-Clutter Magazine interview with Nick Curtis (issue.35)
(1) Let's start with the obvious question: RxSeven or SE7EN? You've used both, so which do you prefer and why have the two?
I have always had a crazed fixation with the number 7. I was writing SE7EN before I became active on the internet. When I started using these social handles I had no intentions to establish my self as an artist or use SE7EN as an online moniker. I decided to use RxSeven as a play on to my obsession. I took the "Rx" logo from prescription bottles and attached that to Seven. To me it translates to "a dose of seven". I prefer SE7EN but I still associate with RxSeven
(2) Now that that's cleared up, who are you and what's your art background?
I'm weird about letting people know who I am. I like seeing my work stand alone without having to attach a personality to it. So social media is somewhat of a challenge and it's currently a work in progress. As for my background in art, Im self taught. I was lucky enough to inherit some artistic ability and up until now I’ve been refining my skills in whatever art form I’m involved in. I've also taken some courses at a university but didn't like where the program was leading so I decided to take some time off. During my break I had the chance to discover what I really love and enjoy doing: sculpting. Right now I plan to return with hopes of finishing a BFA in Sculpture.
(3) What attracted you to creating art on designer toys? Especially considering you've opted — from the beginning — to radically resculpt the forms rather than straight-up use them as canvases…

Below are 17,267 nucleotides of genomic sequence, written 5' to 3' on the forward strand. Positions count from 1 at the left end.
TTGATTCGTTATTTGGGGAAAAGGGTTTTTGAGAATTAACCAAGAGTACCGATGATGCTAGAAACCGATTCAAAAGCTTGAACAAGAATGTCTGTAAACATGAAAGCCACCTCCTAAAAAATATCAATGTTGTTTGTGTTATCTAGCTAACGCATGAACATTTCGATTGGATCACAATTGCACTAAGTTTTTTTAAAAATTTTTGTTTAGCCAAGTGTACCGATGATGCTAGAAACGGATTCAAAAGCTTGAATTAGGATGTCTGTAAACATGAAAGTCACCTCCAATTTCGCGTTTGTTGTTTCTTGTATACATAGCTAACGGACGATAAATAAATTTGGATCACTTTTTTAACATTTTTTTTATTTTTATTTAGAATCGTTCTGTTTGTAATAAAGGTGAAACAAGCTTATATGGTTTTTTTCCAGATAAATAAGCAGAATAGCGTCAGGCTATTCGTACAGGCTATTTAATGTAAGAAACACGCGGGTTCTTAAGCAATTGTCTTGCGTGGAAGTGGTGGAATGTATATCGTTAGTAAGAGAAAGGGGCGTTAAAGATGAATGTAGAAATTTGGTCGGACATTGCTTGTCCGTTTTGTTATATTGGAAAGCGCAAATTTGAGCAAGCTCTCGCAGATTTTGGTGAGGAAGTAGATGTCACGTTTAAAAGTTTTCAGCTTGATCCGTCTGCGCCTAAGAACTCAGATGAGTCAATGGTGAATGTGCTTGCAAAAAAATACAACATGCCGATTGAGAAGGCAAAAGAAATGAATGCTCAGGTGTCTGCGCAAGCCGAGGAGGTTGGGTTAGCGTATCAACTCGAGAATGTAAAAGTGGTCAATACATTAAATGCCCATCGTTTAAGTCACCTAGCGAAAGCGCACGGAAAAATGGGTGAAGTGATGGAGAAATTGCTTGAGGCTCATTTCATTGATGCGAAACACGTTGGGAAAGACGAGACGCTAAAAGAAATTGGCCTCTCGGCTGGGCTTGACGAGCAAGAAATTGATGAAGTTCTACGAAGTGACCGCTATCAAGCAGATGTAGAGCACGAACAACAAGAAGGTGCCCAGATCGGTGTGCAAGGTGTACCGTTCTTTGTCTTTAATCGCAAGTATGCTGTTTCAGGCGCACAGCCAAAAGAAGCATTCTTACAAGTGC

The first designer toy I laid eyes on was the “Turtle camper” by Jeremy Fish. I was lost in awe and can say it was love at first sight. Form and aesthetic is what drew me in. The thing I love about designer toys is seeing the artist’s vision come to life in a three dimensional form; to me its more gratifying and tangible. I guess my approach to creating is somewhat reminiscent to my first encounter with designer toys. I feel that the abstraction of my creations are perceived better through form rather than a paint application. I’ve been appropriating a lot of my visions to platforms and custom work right now but I look forward to creating more original work this year.
(4) There are quite a few reoccurring elements in your pieces: keyholes, skulls, stars, exposed innards, three-eyes, etc. Are you creating your own visual iconography with these? Do they hold special meanings within your artistic vision?
Most of my pieces play loosely with the idea of “Life after death” and I continue to use the juxtaposition between the both. I have a couple of piece’s where the skeletal system is emerging from the creatures body, but if you look closer you can see a story of life continuing through its eyes. With these reoccurring elements you can say I’m creating a theme/backstory, a place were these creatures coexist. In this universe I’ve created a charter called “Shivers”. I see him as a gate keeper, one who holds the key to creation.